Retail slump weighs on Washington's job market, report shows

The number of jobs in Washington state fell in May, a sign that the recovery in the state is still struggling. Even as companies such as Boeing ramped up their recruitment efforts, concerns about inflation and consumer spending were cited as the factors that kept the hiring slowdown.

According to data released by the state's Employment Security Department, the state lost over 2,000 jobs in May. It was the first time since January 2021 that the state has experienced negative job growth.

Although the data for May will likely be revised upwards, the overall trend suggests that the state's economy is slowing down. According to Paul Turek, the state economist, the shift in the economy's trajectory suggests that it's likely that the recovery will be slower than previously expected.

Growth in tech, loss in retail

Turek noted that the various factors contributing to the slowdown include the absence of the federal stimulus program and the rising interest rates. On Wednesday, the Fed raised its key interest rate by a quarter-point, the biggest increase since 1994.

Despite the positive effects of the Fed's actions, the hiring slowdown continued in Washington state. Even though tech and manufacturing companies could boost their recruitment efforts, hiring individuals relying on consumer spending was slower.

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The retail industry was the most significant job loss in the state in May, with 6,600 positions going down. It was the first major layoff in this sector since the pandemic of April 2020.

Retails struggle to grow

According to Turek, a slowdown in the retail industry usually signals a decline in consumer confidence. He said that higher prices are forcing people to make more informed decisions.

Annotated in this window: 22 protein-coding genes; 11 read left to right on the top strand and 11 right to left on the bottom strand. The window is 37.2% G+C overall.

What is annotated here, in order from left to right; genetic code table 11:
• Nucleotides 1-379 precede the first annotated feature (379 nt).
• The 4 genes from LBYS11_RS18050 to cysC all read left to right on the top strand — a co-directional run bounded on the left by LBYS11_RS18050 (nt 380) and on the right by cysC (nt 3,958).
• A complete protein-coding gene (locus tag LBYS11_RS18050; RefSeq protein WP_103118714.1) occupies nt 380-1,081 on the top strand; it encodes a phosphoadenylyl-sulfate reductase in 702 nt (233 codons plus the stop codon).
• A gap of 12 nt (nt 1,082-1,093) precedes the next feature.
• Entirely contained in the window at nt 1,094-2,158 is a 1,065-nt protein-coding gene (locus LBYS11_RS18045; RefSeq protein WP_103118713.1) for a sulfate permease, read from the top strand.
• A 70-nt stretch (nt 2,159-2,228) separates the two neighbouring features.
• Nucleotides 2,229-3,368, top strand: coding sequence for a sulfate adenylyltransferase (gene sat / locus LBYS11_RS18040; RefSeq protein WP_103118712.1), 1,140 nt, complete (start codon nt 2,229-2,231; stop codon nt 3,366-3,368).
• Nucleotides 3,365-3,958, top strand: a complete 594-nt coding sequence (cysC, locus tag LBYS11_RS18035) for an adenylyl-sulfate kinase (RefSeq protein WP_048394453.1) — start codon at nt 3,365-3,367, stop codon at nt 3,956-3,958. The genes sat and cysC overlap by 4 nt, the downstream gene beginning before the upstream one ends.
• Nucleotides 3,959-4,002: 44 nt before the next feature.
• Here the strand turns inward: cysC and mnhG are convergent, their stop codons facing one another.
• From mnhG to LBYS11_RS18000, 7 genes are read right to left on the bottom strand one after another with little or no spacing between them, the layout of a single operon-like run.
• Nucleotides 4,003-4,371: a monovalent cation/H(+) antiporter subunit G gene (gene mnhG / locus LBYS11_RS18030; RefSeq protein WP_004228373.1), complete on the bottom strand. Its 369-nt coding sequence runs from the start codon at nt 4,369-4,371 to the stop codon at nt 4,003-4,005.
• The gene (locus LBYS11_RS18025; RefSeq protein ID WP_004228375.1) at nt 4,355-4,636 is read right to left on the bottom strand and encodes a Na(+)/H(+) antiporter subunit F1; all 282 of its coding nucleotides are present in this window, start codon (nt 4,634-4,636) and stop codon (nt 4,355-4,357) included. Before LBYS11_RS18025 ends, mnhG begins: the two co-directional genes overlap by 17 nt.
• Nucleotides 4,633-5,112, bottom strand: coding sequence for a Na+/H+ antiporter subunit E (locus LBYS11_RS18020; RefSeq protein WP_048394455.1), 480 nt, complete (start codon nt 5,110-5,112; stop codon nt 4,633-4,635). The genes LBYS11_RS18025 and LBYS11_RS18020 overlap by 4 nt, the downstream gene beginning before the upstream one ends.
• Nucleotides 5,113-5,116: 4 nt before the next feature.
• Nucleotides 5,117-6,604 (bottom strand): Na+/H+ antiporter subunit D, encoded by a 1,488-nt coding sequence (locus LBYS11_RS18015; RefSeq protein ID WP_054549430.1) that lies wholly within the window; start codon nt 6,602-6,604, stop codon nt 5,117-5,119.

A report released by the federal government on Wednesday revealed that retail sales were down 0.3% in May. This was the second straight month that sales were down.

Jacob Vigdor, an economist at the University of Washington, said that the retail industry has been affected by the pandemic's changes. Vigdor noted that the changes in the shopping patterns and the locations of stores have not yet reached a new normal.

Data from the Downtown Seattle Association revealed that despite the increase in foot traffic and tourism, the number of people using downtown offices is still only a third full.

According to Vigdor, the professional and business services industry lost 3,800 jobs in May. This sector is expected to continue experiencing negative job growth in the coming months due to various factors. Some of these include the pandemic, the supply chain disruption caused by the war in Ukraine, and rising inflation.

Economist Anneliese Vance-Sherman noted that the professional and business services industry can be a good barometer of the optimism of the local business community. It is because many of these firms rely on contracts with other companies.

Tech, manufacturing continue to flourish

Despite the overall job decline, Washington reported that the tech industry was still growing. Also, manufacturing was able to bounce back from the previous month.

Boeing was one of the manufacturing companies to boost its recruitment efforts during the past few months by posting more job openings than Amazon. During that period, the aerospace giant could hire more than 19,300 individuals.

Despite the May job losses, the state's economy is still relatively strong. The total workforce is still larger, and the number of people collecting unemployment benefits is also down. The unemployment rate was 3.9% in May, the same as before the pandemic.